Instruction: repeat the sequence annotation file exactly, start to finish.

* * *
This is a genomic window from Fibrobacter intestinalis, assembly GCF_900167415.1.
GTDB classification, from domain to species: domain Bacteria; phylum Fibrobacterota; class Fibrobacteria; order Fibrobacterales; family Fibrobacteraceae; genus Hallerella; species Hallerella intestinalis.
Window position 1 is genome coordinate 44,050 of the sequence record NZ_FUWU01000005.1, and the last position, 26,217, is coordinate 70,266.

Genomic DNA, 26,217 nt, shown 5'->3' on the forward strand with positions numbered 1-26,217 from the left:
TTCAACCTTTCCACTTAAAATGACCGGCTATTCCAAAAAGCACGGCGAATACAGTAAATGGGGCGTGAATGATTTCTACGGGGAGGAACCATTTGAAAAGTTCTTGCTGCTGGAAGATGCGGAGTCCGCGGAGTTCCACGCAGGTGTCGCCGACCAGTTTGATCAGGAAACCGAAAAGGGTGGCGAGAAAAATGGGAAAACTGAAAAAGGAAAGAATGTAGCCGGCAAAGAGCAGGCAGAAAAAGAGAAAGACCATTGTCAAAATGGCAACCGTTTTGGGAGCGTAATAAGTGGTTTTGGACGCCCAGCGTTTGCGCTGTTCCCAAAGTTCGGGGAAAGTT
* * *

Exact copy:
This is a genomic window from Fibrobacter intestinalis, assembly GCF_900167415.1.
GTDB classification, from domain to species: domain Bacteria; phylum Fibrobacterota; class Fibrobacteria; order Fibrobacterales; family Fibrobacteraceae; genus Hallerella; species Hallerella intestinalis.
Window position 1 is genome coordinate 44,050 of the sequence record NZ_FUWU01000005.1, and the last position, 26,217, is coordinate 70,266.

Genomic DNA, 26,217 nt, shown 5'->3' on the forward strand with positions numbered 1-26,217 from the left:
TTCAACCTTTCCACTTAAAATGACCGGCTATTCCAAAAAGCACGGCGAATACAGTAAATGGGGCGTGAATGATTTCTACGGGGAGGAACCATTTGAAAAGTTCTTGCTGCTGGAAGATGCGGAGTCCGCGGAGTTCCACGCAGGTGTCGCCGACCAGTTTGATCAGGAAACCGAAAAGGGTGGCGAGAAAAATGGGAAAACTGAAAAAGGAAAGAATGTAGCCGGCAAAGAGCAGGCAGAAAAAGAGAAAGACCATTGTCAAAATGGCAACCGTTTTGGGAGCGTAATAAGTGGTTTTGGACGCCCAGCGTTTGCGCTGTTCCCAAAGTTCGGGGAAAGTT